Attendees at the Life Legal Defense Foundation’s annual benefit dinner in Santa Clara, California received a firsthand account of Julia Holcomb’s story.
At 16, Holcomb became involved with Steven Tyler, lead singer of the Rock Band Aerosmith. The relationship led to Tyler becoming Holcomb’s legal guardian, asking her to have a child with him, and later, asking her to marry him.
Holcomb shared that as a teenager from a broken home, the excitement of being in this relationship, traveling the world, living the celebrity lifestyle was all that she could see.
Holcomb was about five months pregnant when their relationship became strained. Tyler entertained second thoughts about their marriage. Eventually, Tyler went on tour leaving Holcomb alone in his apartment—without prenatal care, without a driver’s license, without sufficient money to take care of basic needs. A friend was supposed to come to assist Holcomb to get some groceries.
Holcomb remembers waking up in a smoke-filled apartment, and discovering that both exits were blocked – the back stairway was engulfed in flames, and the lock on the front door was jammed and immoveable. Holcomb crawled to the fireplace in the bedroom, over which hung a painting “Jesus, Light of the World.” The painting recalled to her mind that God is merciful, and in that moment faced with the terror of dying, Holcomb spoke the words to a song she sang as a child in Sunday school: “Into thine hand I commit my spirit: thou hast redeemed me, O Lord God of truth.” (Psalm 31:5.) Miraculously, Holcomb survived the fire.
When she awoke in the hospital, Tyler told her the doctors were afraid she would not survive, and also feared permanent brain damage.
She was recovering well when Tyler and a doctor approached her and told her she should have an abortion. Holcomb was in shock, and said that into her mind came the thought “You had better resist.” She had always been docile and gone along with Tyler’s ideas – but this idea she resisted, arguing with Tyler for hours. The argument ended with Tyler’s ultimatum: have the abortion or the relationship would be over.
Not knowing her rights, or what she would do or where she would go if Tyler turned her out, Holcomb experienced the coercion that statistics show 60% of women who choose abortion experience. She gave in, and was immediately taken to another part of the hospital for the procedure.
Just before he injected the saline solution, the doctor told her “Be very still or you could be killed.” Holcomb described the agony of the hours that followed, and the lies she was fed: “It’s not a baby, it’s a fetus.”
She came home with Tyler after it was all over, but was not the same person. Her happy, bubbly personality was gone. She would wake at night in terror. Tyler brought her the only thing that survived the fire— the painting of Jesus.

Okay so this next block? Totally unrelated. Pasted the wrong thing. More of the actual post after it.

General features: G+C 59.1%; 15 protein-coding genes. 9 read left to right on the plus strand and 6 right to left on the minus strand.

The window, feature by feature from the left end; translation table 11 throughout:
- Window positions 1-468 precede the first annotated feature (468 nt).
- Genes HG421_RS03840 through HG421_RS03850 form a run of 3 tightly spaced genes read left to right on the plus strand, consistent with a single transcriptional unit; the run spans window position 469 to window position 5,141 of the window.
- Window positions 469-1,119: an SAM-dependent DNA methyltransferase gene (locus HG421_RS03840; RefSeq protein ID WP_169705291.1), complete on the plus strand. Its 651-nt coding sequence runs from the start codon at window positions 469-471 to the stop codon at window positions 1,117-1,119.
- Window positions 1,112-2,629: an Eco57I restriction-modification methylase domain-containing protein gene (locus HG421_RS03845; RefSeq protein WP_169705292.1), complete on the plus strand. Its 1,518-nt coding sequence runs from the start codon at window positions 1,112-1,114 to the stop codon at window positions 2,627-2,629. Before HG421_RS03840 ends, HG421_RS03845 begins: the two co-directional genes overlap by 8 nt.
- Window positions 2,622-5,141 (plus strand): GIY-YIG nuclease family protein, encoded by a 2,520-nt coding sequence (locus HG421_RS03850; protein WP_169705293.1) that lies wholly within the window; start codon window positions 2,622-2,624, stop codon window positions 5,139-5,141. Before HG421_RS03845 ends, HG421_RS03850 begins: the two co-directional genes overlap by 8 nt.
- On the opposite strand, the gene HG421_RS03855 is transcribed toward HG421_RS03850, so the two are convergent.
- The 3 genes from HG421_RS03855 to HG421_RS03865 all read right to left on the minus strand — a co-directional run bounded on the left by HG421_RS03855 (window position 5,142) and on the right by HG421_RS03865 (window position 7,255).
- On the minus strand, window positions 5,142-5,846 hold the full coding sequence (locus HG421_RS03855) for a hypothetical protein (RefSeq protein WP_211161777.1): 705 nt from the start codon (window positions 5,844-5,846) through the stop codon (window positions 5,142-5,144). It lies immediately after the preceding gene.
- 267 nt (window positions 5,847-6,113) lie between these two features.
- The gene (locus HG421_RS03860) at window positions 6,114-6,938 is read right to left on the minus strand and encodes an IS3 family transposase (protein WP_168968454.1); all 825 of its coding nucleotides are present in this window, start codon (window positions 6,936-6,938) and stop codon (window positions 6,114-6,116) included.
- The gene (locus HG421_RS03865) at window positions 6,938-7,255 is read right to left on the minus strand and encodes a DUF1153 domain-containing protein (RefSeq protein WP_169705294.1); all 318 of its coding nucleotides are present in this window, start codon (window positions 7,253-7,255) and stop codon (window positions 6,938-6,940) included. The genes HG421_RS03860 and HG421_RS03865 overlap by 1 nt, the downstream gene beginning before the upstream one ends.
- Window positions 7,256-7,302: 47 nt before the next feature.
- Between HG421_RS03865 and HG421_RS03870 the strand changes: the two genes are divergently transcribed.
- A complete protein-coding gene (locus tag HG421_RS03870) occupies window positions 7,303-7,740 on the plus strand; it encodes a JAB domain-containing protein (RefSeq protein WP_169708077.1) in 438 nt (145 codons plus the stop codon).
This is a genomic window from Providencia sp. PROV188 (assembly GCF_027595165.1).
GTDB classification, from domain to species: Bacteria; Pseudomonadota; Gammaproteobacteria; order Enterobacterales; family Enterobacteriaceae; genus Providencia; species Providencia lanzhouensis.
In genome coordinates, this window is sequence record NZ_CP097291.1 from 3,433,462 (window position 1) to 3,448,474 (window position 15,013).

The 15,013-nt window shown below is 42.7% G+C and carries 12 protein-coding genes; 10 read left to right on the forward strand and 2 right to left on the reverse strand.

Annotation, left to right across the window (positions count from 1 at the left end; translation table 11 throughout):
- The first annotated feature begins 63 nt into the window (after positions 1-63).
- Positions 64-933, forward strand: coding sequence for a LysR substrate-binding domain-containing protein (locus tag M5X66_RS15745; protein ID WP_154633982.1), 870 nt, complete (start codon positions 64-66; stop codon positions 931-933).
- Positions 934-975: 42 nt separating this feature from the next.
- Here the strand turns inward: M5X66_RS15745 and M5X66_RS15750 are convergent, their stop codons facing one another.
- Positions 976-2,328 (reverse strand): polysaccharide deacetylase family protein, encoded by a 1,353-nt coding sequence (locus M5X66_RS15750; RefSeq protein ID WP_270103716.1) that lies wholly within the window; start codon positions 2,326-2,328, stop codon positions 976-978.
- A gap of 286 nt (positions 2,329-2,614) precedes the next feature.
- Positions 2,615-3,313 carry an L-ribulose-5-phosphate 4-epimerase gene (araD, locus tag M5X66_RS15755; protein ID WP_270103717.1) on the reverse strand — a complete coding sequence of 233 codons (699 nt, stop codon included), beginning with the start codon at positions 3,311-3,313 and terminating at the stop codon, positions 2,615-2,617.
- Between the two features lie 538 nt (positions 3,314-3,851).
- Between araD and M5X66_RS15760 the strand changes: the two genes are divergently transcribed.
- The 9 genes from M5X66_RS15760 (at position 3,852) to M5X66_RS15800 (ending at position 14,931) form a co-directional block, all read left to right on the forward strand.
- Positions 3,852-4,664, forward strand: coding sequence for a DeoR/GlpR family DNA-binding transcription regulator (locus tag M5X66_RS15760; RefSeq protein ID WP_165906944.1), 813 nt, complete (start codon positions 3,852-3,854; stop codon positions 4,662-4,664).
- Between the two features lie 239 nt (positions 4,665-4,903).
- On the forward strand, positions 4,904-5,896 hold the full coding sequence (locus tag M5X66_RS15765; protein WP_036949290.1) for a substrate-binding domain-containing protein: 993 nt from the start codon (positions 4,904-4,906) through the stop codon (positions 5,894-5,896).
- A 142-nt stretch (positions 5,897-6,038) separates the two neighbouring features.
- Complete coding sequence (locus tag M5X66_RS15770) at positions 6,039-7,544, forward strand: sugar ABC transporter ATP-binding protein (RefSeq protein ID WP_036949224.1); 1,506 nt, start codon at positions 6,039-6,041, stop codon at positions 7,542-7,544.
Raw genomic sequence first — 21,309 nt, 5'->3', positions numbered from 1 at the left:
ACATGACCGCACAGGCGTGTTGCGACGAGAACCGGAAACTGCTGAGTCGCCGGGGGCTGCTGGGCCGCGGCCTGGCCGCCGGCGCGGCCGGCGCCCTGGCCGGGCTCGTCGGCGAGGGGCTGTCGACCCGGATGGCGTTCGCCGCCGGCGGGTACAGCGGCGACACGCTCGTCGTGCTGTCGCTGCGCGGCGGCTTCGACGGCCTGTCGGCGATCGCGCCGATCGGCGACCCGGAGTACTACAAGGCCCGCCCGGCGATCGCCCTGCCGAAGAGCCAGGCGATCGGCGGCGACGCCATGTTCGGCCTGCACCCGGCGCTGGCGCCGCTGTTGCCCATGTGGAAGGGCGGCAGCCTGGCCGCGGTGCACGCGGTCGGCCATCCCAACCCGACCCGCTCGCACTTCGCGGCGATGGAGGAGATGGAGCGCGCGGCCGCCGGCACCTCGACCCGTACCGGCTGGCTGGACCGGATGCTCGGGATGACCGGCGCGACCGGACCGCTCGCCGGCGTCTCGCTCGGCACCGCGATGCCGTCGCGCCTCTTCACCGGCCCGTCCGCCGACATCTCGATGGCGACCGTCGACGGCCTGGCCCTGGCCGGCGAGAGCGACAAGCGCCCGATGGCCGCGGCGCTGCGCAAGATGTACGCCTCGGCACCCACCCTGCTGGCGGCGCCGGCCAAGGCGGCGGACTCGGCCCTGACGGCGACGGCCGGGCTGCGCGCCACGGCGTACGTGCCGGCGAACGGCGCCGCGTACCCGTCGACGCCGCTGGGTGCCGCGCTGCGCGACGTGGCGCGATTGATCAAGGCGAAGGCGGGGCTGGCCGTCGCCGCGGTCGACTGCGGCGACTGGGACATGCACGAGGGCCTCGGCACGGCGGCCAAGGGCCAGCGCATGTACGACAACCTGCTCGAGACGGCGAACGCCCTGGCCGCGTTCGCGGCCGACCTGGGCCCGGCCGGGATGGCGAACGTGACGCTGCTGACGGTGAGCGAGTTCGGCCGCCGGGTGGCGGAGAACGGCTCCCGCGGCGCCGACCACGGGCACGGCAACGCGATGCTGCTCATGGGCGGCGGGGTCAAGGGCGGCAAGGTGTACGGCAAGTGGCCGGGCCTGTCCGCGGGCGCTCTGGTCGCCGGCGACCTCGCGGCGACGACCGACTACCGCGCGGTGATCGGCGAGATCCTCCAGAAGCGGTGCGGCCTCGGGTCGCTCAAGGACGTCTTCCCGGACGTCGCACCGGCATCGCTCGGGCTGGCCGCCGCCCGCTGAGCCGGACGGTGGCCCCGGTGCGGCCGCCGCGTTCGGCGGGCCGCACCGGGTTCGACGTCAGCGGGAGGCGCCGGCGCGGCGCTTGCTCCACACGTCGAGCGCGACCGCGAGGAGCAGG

When Holcomb did not recover from the trauma she had undergone, Tyler spoke to her about his own guilt. He told her the baby—a boy—had actually been born alive and the nurse “had to do something.” Holcomb described her thoughts on hearing this, “This is the United States, how can that have happened?” She felt the betrayal of all the lies she had been told.
Their relationship never recovered. Eventually Holcomb left Tyler and returned to her mother’s home. It was at this point, she attended a week-long church camp on the Oregon Coast. She said that Jesus took hold of her life. She saw the wholesomeness, the joy and happiness of the young people she was with and wanted what they had. Her friends shared Jesus with her, and she accepted him as her Lord.
Holcomb shared the transformation of her life: she broke off her old friendships, was baptized, and learned to pray, and began attending church where she was encouraged to read and meditate on God’s word. Eventually she met and married a wonderful Christian man. Together they have raised seven wonderful children.
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Holcomb never wanted to talk about her past relationship with Tyler. It was Tyler himself who made the matter public. In fact, Holcomb’s son first learned of it by seeing the story in a magazine – including his mother’s photo. At that point, Holcomb shared the entire story with her children, through many tears. Her teenage son came to her at the end of the evening in which he had heard it all, and wrapping his arms around his mother said “Mom, I love you and I forgive you.”
About discouragement, Holcomb said that there are many things that look like lost causes, but, she said, “People thought I was a lost cause. God is bigger than our worst sin.” She spoke of God’s invitation to embrace life, to embrace conversion. That invitation was good for Holcomb, and she sees that invitation as the hope of our Nation.